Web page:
Jets Fight Lupus Again!
With the Jets wrapping up their three day mini-camp back on Long Island, stars from the past were asked to help find a cure at the 4th Annual Northern New Jersey Walk With Us to Cure Lupus. Four Jets alumni, on a pleasant Saturday morning, made their way to the Meadowlands to lend their support toward raising funds for the Alliance for Lupus Research (ALR). Wesley Walker, Todd Burger, Richard Caster and Bruce Harper were all on hand to meet and greet walkers for this important fundraising event.
Many people don't know the critical role the Jets have played to help create awareness about this potentially deadly disease and the money they've helped raise for research that will help save lives. To date, lupus related events the Jets have supported have generated more than $2 million dollars. And this year, with your help, we hope to raise more money than ever before.
Jets owner Woody Johnson established the Alliance for Lupus Research (ALR) in 1999. The mission of the organization, for which he serves as Chairman, is to support research for the cure, treatment and prevention of systematic lupus erythematosus and its complications.
Annually this Northern New Jersey Walk raises over $400,000 and 2006 will be no exception. All Jets fans attending the walk had the opportunity to receive autographs and photos from their favorite Jets alumni players. In addition, there were refreshments, entertainment and Generation Jets Fest rides for children of all ages.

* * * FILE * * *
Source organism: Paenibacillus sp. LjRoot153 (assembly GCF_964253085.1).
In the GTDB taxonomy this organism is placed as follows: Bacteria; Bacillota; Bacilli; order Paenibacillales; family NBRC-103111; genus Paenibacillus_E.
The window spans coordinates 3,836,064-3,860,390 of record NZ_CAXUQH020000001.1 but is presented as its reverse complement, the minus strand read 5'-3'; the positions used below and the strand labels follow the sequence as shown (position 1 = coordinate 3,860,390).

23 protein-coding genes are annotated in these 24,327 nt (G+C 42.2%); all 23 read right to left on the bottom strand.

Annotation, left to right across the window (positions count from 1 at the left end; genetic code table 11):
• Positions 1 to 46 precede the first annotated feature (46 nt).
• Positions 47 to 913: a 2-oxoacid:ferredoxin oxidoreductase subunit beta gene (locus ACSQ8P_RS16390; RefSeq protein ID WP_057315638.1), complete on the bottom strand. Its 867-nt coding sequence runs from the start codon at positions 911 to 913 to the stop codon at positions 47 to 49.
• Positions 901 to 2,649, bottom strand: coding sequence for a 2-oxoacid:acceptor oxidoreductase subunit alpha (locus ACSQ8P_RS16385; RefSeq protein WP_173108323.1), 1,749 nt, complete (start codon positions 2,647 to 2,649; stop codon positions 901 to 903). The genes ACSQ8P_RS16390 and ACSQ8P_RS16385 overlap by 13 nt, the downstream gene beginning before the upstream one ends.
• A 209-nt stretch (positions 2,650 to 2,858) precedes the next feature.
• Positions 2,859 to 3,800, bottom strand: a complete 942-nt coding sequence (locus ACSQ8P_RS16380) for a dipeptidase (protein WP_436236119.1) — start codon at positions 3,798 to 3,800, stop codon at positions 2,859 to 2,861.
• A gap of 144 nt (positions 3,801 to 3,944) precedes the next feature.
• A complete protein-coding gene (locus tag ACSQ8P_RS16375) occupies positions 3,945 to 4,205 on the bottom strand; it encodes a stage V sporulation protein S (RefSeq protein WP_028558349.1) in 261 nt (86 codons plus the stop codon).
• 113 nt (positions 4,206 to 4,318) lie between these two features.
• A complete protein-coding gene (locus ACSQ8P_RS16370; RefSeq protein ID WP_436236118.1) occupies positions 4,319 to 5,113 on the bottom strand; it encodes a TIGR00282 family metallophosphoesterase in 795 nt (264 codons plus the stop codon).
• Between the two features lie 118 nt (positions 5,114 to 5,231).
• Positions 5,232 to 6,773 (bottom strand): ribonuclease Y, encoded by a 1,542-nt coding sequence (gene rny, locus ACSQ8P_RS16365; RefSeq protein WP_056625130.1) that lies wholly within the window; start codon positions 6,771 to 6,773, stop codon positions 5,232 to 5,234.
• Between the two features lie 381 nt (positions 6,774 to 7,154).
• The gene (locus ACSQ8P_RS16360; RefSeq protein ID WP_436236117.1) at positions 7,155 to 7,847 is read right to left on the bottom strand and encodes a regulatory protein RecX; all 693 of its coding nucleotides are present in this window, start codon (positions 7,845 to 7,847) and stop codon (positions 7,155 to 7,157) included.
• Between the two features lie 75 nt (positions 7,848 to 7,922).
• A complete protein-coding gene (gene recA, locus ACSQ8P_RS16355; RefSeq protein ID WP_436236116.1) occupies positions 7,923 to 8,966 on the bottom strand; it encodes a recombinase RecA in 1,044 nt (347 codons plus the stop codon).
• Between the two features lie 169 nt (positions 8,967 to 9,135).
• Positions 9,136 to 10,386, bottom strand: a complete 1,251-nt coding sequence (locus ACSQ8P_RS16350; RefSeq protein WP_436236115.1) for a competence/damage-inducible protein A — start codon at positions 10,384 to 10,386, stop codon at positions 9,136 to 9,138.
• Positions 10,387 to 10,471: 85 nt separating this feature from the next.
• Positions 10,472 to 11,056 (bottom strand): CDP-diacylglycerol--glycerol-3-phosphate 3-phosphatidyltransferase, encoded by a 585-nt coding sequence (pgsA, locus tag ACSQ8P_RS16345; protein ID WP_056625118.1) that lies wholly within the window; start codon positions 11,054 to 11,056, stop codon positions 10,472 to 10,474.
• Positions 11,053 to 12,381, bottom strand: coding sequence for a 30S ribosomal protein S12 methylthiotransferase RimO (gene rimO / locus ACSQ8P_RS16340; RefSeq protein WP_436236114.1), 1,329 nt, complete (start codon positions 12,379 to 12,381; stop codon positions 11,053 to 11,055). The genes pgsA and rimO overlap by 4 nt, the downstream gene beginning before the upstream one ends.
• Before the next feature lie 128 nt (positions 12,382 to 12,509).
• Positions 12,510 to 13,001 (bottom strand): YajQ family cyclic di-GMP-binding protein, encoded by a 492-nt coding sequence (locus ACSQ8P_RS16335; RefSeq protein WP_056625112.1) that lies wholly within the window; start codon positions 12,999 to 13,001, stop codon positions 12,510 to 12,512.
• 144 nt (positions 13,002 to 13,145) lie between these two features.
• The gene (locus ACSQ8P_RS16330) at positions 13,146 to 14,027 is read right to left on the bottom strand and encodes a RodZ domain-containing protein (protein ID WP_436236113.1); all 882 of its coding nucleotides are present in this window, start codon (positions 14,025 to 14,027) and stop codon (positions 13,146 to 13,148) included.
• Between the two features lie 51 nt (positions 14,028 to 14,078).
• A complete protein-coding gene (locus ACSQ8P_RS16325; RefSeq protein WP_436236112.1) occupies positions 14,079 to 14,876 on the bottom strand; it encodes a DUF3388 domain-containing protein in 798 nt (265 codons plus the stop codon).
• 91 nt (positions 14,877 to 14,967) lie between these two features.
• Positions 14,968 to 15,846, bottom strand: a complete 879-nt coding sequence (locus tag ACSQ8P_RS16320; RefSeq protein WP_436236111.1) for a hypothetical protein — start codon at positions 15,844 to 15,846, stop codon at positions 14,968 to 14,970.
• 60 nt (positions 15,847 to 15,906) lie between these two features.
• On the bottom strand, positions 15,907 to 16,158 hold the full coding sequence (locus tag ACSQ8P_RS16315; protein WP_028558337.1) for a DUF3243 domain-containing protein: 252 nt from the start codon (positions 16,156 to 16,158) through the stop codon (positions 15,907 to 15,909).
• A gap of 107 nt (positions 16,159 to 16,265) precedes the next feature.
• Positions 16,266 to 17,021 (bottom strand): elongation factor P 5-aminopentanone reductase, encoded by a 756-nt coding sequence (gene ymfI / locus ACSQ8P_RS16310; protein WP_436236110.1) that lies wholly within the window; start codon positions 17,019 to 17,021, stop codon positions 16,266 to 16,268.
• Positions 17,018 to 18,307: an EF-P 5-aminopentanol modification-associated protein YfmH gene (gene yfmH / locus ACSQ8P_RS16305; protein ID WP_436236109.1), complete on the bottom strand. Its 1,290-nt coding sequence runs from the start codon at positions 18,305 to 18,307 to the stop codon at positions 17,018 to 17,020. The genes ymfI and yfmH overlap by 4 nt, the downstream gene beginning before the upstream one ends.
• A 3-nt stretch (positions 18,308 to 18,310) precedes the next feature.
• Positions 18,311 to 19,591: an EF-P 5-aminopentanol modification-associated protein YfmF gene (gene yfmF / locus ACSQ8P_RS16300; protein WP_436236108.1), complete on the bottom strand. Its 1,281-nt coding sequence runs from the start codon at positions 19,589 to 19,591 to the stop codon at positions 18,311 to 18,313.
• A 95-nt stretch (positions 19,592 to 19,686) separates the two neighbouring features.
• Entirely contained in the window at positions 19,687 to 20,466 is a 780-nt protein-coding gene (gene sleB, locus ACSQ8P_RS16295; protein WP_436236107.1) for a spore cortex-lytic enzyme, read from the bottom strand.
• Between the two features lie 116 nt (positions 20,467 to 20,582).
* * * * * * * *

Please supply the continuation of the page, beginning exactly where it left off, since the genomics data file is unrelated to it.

"This walk is special because it is one of the pioneers of the Walk program. We started in 2003 and by the end of 2006 this New Jersey Walk will have raised $1.5 million for Lupus research", ALR president Barbara Boyts said when addressing the crowd before the walk. "The Jets have really made a difference for us in this walk when it first started helping to get people out. This walk is also a leader and has spawned another walk in Central New Jersey which raised $125,000 earlier this month."
Systemic lupus erythematosus (SLE or lupus) is a chronic, potentially devastating autoimmune disease in which the immune system turns against the body's own cells and tissues, causing inflammation and tissue damage. Lupus can affect many parts of the body, including the joints, skin, kidneys, heart, lungs, blood vessels, and brain. It affects people of all ages, including children, but it most often strikes people when they are between the ages of 15 and 45. Nine out of ten people with lupus are women, while it is three times more common among African American women than among Caucasian women, and is also more common in women of Hispanic, Asian, and Native American descent. For more information please email email@example.com, log onto walk.lupusresearch.org or call the Alliance for Lupus Research toll free at 866-WALK-ALR (925-5257).